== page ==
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"Wrath of Man" 4K Review

 Jason Staham's first two movies were directed by Guy Ritchie - 1998's Lock, Stock and Two Smoking Barrels and 2000's Snatch - and those roles established his charismatic bullethead persona which rapidly set him towards a long career as go-to badass in the Transporter and Furry Fastness series. Their last collaboration was with 2005's Revolver, a movie so forgettably bad that all I remember thinking is that Ritchie needed to be prevented from making movies. Well, that obviously didn't happen, so it was inevitable that he and Statham would cross paths and they finally have with the dull and dour Wrath of Man

It's first act starts fairly promisingly, opening with a heist of an armored car from the perspective inside the car and radio chatter informing us that someone has shot the guards and a civilian. We then meet Statham's H - the nickname given his trainer, Bullet (Holt McCallany) - as he's hiring into the Fortico armored car company, the same outfit that got robbed in the opening. Barely passing his evaluation tests - 70% is passing and he scores 70%;  we know he's got to be sandbagging because he's Jason [freaking] Statham - he's put in the field riding with Bullet and Boy Sweat (Josh Hartnett). 

The reality of H is revealed when Bullet is taken hostage by robbers (more on this later) who order H and Boy Sweat to drive to an isolated area to exchange Bullet for the truck's money. During the transfer, H swiftly kills the six robbers (including a distractingly cast Post Malone which makes viewers stop and say, "Hey, isn't that Post Malone?"). When a later attempted heist results in the attacking gang fleeing when they realize H is in the truck, it raises questions amongst his co-workers as to who the heck this new guy is?

This is the first act and half-hour of Wrath of Man, the following 90 minutes which go into a time-jumping explanation as to who H is, why he's working at Fortico, and who is behind the opening heist which obviously has something to do with H. Due to a some unique details, you can't really discuss the plot beyond the opening with spoiling the twists.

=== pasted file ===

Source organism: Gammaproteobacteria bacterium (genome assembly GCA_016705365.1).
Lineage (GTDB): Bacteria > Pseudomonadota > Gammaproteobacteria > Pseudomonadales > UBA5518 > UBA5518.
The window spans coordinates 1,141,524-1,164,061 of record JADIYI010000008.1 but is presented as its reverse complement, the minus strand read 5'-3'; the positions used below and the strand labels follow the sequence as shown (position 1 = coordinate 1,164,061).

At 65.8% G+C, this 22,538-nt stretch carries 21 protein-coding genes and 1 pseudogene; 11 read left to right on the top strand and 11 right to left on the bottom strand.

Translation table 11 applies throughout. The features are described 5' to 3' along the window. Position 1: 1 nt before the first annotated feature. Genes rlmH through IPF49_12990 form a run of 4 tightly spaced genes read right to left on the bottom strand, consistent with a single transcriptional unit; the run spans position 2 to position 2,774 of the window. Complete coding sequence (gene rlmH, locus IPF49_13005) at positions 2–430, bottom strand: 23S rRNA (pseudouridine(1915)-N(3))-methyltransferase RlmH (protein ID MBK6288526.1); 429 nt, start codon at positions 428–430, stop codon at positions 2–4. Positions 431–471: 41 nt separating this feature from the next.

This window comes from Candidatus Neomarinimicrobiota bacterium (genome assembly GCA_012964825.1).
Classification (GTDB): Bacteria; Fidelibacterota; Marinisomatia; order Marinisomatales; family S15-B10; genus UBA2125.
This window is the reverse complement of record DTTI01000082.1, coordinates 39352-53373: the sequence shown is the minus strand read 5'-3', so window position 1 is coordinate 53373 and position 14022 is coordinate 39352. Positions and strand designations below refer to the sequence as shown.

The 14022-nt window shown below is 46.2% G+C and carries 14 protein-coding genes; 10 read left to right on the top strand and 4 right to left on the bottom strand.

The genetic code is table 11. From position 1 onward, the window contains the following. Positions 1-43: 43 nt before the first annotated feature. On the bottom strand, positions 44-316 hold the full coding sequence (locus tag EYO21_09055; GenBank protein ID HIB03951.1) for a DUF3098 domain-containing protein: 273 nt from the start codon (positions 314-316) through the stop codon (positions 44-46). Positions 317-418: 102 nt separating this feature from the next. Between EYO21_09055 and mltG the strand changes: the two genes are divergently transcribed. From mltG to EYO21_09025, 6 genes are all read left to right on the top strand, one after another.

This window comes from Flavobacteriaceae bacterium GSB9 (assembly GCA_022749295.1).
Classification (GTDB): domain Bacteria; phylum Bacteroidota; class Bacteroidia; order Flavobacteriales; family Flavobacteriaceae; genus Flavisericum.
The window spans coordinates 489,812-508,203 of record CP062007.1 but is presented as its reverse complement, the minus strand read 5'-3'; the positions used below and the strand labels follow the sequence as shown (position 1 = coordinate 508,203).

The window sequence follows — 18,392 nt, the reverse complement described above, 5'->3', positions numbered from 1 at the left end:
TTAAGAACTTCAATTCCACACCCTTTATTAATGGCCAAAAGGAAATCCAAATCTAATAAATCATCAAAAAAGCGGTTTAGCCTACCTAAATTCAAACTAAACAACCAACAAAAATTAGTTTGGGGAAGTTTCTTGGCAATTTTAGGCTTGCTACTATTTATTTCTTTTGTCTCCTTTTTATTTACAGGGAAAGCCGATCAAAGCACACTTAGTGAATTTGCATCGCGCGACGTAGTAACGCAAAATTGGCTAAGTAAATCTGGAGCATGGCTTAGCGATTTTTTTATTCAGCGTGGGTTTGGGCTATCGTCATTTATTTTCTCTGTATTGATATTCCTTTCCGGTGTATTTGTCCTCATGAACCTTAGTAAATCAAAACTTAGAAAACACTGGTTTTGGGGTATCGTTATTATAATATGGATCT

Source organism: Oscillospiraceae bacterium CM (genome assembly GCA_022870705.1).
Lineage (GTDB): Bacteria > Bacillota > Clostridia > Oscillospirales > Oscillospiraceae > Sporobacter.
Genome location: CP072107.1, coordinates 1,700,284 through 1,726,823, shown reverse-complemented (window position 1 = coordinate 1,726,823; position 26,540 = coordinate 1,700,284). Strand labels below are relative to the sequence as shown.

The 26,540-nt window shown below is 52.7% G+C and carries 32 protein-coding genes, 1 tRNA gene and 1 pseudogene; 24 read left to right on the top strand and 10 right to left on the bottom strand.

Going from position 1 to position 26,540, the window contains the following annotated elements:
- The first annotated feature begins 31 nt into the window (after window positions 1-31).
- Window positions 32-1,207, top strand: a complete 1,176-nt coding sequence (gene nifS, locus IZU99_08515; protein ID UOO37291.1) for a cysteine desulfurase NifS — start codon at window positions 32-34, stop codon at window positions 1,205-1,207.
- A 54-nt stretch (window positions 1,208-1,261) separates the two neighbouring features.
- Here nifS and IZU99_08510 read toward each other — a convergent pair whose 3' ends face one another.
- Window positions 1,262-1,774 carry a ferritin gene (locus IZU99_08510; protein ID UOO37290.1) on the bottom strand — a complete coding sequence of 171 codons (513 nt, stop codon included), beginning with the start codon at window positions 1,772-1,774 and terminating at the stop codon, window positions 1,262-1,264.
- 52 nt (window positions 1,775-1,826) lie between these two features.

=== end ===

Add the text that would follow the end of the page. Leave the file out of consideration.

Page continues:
What can be discussed is how incredibly boring it all is. You'd think a revenge flick with super badass Statham would be crackling with energy, but Wrath of Man is a damp squib mistaking somnambulistic meandering for simmering tension.  The time-jumping storytelling makes things confusing, the mechanics of the gangs are vague, and the Big Action Finale is conducted so dully that it carries no weight. 

The  movie also constantly contradicts itself. At a crucial point, H is informed his service weapon has no bullets in it, but considering we've seen several scenes of him being handed his gun by the company armorer, how did this happen without his noticing. Another time we see him snag a co-worker's security badge from his pocket at a bar, but we never see him doing anything with it and much as been made of how the employees leave the badges in a rack next to the time clock. There's even a howler of a continuity error where a point is made about the color of a getaway car only to have the car be a different color. They couldn't get the right color car or fix the dialog in post?

Statham is wasted, exhibiting almost no action chops as he handing most of the dirty work off to minions. For a guy with a serious vendetta to settle, he's remarkably calm even as his associates question is methods. Even the cruelty shown is boring as Ritchie simply doesn't imbue anything with any urgency. Perhaps Ritchie was trying for a simmering rage vibe, but eventually that should boil over in some explosive cathartic fury, but Statham remains emotionally flat-lined throughout. 

The 4K HDR presentation is unimpressive other than perhaps giving more shadow detail in the dark chiaroscuro lighting. There is little HDR highlights to justify going above SDR HD quality.

Looking at Ritchie's filmography, you realize that he's really been coasting on Lock, Stock... and Snatch for 20 years and his decline into mediocrity and irrelevance coincides with his ill-fated marriage to likely succubus Madonna with whom he made the unintentional camp classic Swept Away and a son. While he's had commercial success with his Sherlock Holmes films and that live-action Aladdin remake(!!), I still think he should've been shut down after Revolver. His last attempt at getting back to his gangster roots, The Gentlemen, was also bland and forgettable and Wrath of Man further confirms he's simply not capable of mounting exciting crime dramas anymore. 

Score: 4/10. Skip it.


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